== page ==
Friday, December 21, 2007


Here is a story.

In my early-to-mid twenties, I became aware of another person with the same name as mine. I ordered a new pair of frames, and when I arrived to pick them up, the optometrist handed me the other girl's glasses. I'd call for a haircut appointment, and the receptionist at the salon would say, "Weren't you just here last week? No, wait, that must have been the other one." Once in a shi-shi stationery store, a saleswoman urged me to "sign the guest book"--and when I bent to comply, I saw that the name inked just above mine was, well, mine.

I got pretty paranoid about it. This was in Minnesota, where my family is from and where my parents had returned after a detour to the East that had taken up most of my kidhood. Minneapolis isn't a huge city, but it is funky and offbeat, and I thought of myself as funky and offbeat; and I'd just be there for a brief visit, seeing what there was to see, and not only was there someone running around with my name on, but we appeared to have similar tastes and habits. What if she's not as cool as I am and she's giving me a bad name? I worried. Or worse, what if she's way, way cooler than I am?

What our name is is not important. It could have been, it might have been you, you understand. Don't pretend you were any more secure back then. That's just not what those years were about.

Anyhow, time passed and Google was invented. If you type in our name today you get 5,910 hits. About 150 are for a real estate agent in Seattle, a chemist who works in the same general field as my brother, or a romance novelist. When th'usband and I first met, he dredged up maybe three or four that were about or by me; the other 5,756 or so are all Her. She's a well-known photographer with a show this week in the West Village. She's the type of artist that critics call a Beautiful Young Thing or a Glamour Puss when they're trying to be withering. Mostly they just can't stop talking about her.

I still get mistaken for her every once in awhile, because we are about the same age and both live in Brooklyn and although I'm no longer making art, I still really like the stuff. After I read--in an interview in my favorite magazine ever, naturally--that she suspects her "completely un-feminist" tendency to conflate the beautiful with the broken woman traces to the back brace she wore in junior high and high school, I knew I really wanted to meet her. "I think that that had a lot to do with the outside isn't what the inside looks like," she explained in the interview. "I didn't have the kind of brace you could see, it was under my clothes, but it was hard...." I nodded reflexively as I read. Me, too. That's how the one I wore was, that's the way I am, too.

I'd actually forgotten about the back brace thing when a package intended for her showed up at our apartment this week. It was full of DVDs about the 10th Mountain Division, soldiers who'd fought on skis in the Alps before coming home to found resorts like Aspen and Vail. The documentary makers shared our family name. "This is beyond coincidence," said th'usband, who is a aspiring documentary filmmaker and a World War II freak. He'd just been telling me about the 10th Mountain Division the other day.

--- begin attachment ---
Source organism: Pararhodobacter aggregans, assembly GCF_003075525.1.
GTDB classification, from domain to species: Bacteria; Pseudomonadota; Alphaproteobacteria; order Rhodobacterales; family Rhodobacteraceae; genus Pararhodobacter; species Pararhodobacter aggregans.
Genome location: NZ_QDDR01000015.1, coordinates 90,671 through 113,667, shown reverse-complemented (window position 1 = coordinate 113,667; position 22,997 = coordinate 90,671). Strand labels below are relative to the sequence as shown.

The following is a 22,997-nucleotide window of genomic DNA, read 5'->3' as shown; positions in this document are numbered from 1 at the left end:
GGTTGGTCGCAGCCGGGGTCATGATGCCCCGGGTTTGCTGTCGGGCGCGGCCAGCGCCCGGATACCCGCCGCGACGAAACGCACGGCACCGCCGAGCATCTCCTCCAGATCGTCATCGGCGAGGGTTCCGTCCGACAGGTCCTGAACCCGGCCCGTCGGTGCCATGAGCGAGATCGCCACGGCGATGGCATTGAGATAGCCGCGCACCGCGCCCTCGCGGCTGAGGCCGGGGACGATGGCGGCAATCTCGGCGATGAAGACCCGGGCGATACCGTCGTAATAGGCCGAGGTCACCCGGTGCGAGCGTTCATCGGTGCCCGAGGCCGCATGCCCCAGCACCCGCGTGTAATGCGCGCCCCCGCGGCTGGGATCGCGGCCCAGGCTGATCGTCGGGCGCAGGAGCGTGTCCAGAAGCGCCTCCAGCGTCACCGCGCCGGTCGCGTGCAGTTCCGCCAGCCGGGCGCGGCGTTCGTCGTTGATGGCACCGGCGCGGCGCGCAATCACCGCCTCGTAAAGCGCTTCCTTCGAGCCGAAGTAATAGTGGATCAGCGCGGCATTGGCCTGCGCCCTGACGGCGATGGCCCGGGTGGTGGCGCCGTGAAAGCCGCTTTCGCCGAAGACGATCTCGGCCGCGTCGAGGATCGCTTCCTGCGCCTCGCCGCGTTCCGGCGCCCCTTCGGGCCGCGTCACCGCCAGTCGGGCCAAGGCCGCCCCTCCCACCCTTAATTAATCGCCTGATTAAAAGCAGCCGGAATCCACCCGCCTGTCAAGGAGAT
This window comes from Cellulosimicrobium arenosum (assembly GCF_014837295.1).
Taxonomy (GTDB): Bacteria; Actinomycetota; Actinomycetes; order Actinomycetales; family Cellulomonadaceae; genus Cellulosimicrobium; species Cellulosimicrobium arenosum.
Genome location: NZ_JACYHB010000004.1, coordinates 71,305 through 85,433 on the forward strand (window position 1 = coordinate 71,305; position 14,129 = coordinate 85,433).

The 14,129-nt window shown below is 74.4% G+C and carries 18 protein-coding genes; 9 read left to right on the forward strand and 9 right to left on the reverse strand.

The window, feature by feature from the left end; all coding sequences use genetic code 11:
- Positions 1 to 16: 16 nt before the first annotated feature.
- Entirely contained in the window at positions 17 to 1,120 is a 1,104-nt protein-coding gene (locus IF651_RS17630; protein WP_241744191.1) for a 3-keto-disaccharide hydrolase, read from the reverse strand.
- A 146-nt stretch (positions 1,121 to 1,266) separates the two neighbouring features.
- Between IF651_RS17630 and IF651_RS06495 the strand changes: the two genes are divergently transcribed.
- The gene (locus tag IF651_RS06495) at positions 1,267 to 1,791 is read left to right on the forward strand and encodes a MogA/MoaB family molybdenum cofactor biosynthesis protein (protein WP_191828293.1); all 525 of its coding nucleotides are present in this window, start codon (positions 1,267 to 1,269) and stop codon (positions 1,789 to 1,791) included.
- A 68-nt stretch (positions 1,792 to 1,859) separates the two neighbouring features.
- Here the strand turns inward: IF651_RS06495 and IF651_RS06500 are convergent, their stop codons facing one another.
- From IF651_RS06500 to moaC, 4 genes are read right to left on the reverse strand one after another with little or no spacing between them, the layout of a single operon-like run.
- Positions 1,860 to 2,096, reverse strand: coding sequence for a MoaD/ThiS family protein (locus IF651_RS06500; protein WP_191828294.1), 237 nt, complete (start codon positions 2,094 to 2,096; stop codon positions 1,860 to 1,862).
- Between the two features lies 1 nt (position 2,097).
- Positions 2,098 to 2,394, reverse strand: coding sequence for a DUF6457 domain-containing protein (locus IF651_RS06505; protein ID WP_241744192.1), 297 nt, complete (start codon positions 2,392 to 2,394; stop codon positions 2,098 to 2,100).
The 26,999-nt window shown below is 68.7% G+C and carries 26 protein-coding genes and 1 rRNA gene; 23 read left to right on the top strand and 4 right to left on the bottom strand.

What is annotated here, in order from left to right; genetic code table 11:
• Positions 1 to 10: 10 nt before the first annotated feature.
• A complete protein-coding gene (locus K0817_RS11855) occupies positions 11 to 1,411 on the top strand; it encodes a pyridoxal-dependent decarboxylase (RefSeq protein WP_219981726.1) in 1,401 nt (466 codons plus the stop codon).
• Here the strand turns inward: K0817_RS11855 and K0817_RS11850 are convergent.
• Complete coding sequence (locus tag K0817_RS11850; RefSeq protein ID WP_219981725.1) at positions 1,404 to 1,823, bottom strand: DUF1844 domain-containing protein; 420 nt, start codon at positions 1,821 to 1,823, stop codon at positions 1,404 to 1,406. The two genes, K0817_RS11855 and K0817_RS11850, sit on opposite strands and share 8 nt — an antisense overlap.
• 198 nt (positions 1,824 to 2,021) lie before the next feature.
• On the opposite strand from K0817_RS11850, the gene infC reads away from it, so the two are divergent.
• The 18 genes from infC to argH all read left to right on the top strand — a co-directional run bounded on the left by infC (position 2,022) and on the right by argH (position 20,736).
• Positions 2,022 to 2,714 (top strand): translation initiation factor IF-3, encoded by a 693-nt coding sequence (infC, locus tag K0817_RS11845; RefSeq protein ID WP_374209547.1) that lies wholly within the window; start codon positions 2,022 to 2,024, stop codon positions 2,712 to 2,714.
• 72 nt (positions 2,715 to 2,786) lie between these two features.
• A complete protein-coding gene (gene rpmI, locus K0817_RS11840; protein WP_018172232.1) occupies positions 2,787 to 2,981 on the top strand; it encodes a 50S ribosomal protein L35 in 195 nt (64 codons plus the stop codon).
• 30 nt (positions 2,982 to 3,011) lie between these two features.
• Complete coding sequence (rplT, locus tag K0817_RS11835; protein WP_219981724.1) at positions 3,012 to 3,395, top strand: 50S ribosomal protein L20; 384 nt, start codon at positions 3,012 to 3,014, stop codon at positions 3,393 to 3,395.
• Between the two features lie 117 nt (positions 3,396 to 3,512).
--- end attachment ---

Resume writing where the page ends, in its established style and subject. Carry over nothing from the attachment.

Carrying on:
I had to do a little bit of digging, but I found her number and gave her a call. The filmmakers were her parents, who live near my inlaws in Colorado. It turns out that she did live in Minneapolis for a little while, and that we live just a couple of neighborhoods away from each other now. "I know you're much cooler than I am," I told her, "but I'm OK with it." She laughed, protesting. Come to think of it, now I'm not even sure that's true--not because she didn't seem incredibly cool or because I'm still an insecure little wanna be, but because she seemed instantly familiar, like someone I've been friends with forever. In any case, we'll find out tomorrow, when we meet at last.

Tuesday, December 18, 2007

Ask the Huisvrouw: Hello? Hello?

so what's the deal? no time to blog while basking on a beach in mexico? or have you been stuck in a hotel room the whole time? we the readers need a beer, book, baking, beast update. at least copy in a letter to grandma so we know what's going on over there . . . .
No, no, I'm back. I'll get right on that. Soon. In the meantime, here are some things to read:

1. A long interview with my friend Alberto Blanco published serially. It's about poemas. I've been reading a new bilingual edition of his work put out by Bitter Oleander, and thinking a lot about the act of translation again: what I like, what I don't. So that's one thing.
2. Dorris Lessing's Nobel acceptance speech. Those are always good. Thanks, jvan.
3. Oh, yeah, read jvan's blog. It's pretty impressive, and besides, if we wear a groove into the links between the two pages my technorati rating might go up.
4. An article in the current issue of Bust about female beer makers that someone passed along to me and that doesn't seem to be online. Damn. I'll have to summarize that.
5. Further evidence of the unstoppable power of this wave we're on.
6. ....except that we postponed the How to Homebrew event, drank that whole keg of saffron tripel and I haven't been brewing. Gotta get on that. I think I'm going to check out these folks. Or these. Have I mentioned how ridiculous it is that there isn't a dedicated supply store in NYC? Gotta get on that, too.